//PICTURED ABOVE: Although there is no scientific research supporting the benefits of juices, Pressed Juicery advertises its juice cleanse options.
Are you considering a juice cleanse to detox or better your diet? Or do you want the perfect bikini body for summer and think a juice cleanse is the answer? Before you start consulting your local juice bar juicer, you may want to think about the dangers of juice cleanses and the effect they have on your body.
A juice cleanse is a type of diet that consists of only drinking juices made from fruits and vegetables in an attempt to lose weight and detoxify the body. Julia Haetzel, a freshman at Hockaday, is a juice cleanse tester.
“I just wanted to flush all the toxins and bacteria that accumulate in my body,” Haetzel said.
Around holidays like Christmas, New Years, and even summer, many people try juice cleanses to motivate them to eat healthier or prepare them for the abundance of unhealthy food they might eat soon in the future.
Juice cleanses, although they sound like a healthy choice to the customer, does more harm than good. Since you are not eating a well-rounded diet that includes fats, fiber, and protein, severe side effects are common such as headaches, dizziness and fatigue. Anne Rubi, a Hockaday Freshman, is another tester of a juice cleanse.
“At the moment I felt healthier and more energetic, but later it left me hungry and tired,” Rubi said.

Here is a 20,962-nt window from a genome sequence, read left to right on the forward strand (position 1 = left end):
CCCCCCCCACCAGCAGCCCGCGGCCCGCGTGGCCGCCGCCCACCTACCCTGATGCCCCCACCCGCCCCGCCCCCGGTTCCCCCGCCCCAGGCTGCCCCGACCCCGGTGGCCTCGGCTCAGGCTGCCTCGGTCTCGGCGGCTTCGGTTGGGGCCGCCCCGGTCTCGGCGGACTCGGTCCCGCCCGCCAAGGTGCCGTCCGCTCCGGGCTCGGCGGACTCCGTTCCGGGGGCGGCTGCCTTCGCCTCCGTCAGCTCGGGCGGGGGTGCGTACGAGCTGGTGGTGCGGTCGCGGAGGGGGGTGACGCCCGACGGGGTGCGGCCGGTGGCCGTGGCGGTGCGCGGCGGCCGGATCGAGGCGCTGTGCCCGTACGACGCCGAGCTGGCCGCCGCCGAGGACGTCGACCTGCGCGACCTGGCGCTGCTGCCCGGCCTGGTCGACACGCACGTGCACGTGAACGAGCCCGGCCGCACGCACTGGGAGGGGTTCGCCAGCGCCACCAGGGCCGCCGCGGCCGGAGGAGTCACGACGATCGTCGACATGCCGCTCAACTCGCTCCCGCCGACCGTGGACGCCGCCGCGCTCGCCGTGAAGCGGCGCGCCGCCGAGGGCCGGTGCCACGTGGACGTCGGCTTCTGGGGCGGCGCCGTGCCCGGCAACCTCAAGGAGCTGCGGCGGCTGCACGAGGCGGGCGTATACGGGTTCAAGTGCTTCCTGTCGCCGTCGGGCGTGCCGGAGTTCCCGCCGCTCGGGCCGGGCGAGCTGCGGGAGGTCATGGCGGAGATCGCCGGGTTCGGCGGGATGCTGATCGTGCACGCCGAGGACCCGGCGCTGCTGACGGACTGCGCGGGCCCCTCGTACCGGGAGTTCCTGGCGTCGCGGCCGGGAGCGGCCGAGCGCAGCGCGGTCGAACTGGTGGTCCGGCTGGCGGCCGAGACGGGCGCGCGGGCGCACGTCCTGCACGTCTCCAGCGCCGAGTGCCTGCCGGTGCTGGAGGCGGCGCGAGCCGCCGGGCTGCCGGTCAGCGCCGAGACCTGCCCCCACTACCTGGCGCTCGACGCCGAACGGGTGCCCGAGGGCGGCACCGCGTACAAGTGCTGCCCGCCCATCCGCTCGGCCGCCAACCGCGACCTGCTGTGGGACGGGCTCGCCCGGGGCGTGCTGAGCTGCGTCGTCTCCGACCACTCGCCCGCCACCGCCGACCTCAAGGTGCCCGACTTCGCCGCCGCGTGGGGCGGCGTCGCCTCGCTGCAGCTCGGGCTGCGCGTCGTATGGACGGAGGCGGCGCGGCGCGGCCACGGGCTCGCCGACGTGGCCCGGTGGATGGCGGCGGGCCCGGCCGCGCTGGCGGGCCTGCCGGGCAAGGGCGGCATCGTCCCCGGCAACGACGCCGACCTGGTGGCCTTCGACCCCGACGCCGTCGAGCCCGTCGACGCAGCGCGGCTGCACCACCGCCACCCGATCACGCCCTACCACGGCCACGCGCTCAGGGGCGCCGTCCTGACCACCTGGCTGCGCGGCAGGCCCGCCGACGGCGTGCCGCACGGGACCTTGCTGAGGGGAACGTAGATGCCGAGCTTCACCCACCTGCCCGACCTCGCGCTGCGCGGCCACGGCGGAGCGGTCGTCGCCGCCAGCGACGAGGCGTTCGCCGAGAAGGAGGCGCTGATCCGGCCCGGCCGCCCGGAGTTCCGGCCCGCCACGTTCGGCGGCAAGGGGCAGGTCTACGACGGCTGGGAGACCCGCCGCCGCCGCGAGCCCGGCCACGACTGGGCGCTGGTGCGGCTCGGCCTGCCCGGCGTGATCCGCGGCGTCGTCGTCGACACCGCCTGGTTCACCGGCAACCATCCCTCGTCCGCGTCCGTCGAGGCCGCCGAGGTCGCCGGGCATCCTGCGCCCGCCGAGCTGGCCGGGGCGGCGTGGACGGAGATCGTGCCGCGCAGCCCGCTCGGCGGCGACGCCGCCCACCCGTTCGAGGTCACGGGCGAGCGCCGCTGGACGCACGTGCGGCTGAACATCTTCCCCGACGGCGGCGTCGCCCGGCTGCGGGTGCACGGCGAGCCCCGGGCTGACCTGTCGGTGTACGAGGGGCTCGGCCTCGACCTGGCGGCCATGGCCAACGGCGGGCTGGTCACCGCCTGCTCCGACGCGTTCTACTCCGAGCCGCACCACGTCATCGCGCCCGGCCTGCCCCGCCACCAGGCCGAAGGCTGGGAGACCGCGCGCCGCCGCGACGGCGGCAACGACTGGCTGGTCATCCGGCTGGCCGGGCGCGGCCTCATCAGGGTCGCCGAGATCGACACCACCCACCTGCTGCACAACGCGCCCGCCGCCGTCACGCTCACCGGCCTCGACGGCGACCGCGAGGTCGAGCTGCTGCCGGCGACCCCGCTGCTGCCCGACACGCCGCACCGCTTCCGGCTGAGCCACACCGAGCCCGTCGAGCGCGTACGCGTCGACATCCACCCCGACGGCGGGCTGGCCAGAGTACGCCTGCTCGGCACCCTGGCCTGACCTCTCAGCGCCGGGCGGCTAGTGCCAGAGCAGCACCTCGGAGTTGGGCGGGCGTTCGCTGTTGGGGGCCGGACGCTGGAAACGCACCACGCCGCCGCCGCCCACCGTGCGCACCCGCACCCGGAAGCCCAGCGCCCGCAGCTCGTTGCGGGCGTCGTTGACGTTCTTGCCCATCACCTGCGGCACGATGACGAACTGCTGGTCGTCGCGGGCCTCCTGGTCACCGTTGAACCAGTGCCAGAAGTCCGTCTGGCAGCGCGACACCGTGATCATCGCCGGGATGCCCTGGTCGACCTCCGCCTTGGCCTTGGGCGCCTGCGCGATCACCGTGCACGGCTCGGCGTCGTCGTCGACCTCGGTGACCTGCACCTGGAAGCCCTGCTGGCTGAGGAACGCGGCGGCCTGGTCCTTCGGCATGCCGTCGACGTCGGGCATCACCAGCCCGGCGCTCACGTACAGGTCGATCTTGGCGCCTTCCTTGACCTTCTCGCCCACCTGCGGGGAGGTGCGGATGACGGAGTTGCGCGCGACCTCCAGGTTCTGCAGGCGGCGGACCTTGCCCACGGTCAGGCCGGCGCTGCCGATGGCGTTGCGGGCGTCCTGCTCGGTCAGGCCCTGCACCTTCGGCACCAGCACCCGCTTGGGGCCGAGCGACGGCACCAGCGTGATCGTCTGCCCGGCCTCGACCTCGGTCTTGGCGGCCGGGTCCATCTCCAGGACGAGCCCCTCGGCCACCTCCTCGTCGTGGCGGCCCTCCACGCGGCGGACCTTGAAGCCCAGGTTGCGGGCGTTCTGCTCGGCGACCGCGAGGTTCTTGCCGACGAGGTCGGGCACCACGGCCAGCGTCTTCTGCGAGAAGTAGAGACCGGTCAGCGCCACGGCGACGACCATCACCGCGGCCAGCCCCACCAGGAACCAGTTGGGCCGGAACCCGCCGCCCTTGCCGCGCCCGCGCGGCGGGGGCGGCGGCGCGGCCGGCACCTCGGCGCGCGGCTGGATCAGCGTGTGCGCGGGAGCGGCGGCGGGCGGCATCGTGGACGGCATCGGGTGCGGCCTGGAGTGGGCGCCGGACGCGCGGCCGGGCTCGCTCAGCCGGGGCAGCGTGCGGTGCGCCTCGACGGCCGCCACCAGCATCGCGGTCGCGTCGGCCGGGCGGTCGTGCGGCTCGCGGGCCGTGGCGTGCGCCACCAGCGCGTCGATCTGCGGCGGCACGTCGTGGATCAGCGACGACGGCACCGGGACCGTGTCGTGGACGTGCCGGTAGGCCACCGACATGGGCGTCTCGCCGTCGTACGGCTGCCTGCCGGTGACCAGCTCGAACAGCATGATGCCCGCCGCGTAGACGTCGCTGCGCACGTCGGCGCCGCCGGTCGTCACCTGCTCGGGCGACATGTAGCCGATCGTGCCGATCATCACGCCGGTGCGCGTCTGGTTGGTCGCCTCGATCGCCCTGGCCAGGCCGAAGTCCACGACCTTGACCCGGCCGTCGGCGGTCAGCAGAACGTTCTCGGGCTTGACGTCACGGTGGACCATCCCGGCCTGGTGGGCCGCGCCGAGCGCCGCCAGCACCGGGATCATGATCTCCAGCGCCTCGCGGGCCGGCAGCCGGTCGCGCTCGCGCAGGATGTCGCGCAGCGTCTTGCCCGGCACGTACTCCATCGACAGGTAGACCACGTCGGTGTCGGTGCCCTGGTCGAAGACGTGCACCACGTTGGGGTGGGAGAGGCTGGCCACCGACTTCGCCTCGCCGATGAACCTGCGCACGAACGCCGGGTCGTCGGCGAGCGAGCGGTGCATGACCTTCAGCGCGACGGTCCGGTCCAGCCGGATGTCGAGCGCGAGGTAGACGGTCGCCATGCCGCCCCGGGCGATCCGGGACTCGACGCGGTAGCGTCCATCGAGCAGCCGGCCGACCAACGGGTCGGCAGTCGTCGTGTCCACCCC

On the other hand, juicers support the idea that your body can cleanse itself and that it is acceptable to feel discomfort. Gevena Mcgrew is the customer satisfaction specialist at Pressed Juicery.
“It’s natural to feel overwhelmed and uncomfortable,” Mcgrew said.
The critical nutrients that your body needs to sustain itself are left out during a juice cleanse.
Cleanses restrict the user to 1,000 calories per day, which is significantly lower than the approximate 2,000 calories most people require.
Furthermore, juicing fruits and vegetables eliminate the fiber in them. Eating the little amount of fiber in juices can leave the consumer very hungry.
“After a long day, I needed more than just juice,” Rubi said.
The body goes into starvation mode while on a juice cleanse. This means that the body will attempt to conserve calories by slowing down metabolism because the body does not know when it will be fed again.
There is no scientific research that juice cleanses provide short or long term benefits, but so far it’s not a healthy approach to eating.
Juice is the easiest way to get your blood sugar up and most juices have the same amount of sugar as sodas. For example, while a regular orange has a large amount of fiber, the juice from an orange is mostly sugar. The sugary juice is mixed into cleansing juices which diminishes the hope of weight loss.
Losing weight in a healthy way is a process and does not happen overnight. Cleansing does not offer a quick fix to a person’s weight or diet. Other than trying out a juice cleanse, there are ways you can lean out. Getting rid of processed foods and replacing them with fruits, vegetables and other healthy choices is a great alternative to a cleanse.
Remember: before you break out the juice to get the perfect summer bod, think of the dangers a juice cleanse may have on your body and health.
Story by Campbell Harris
Photo provided by Press Juicery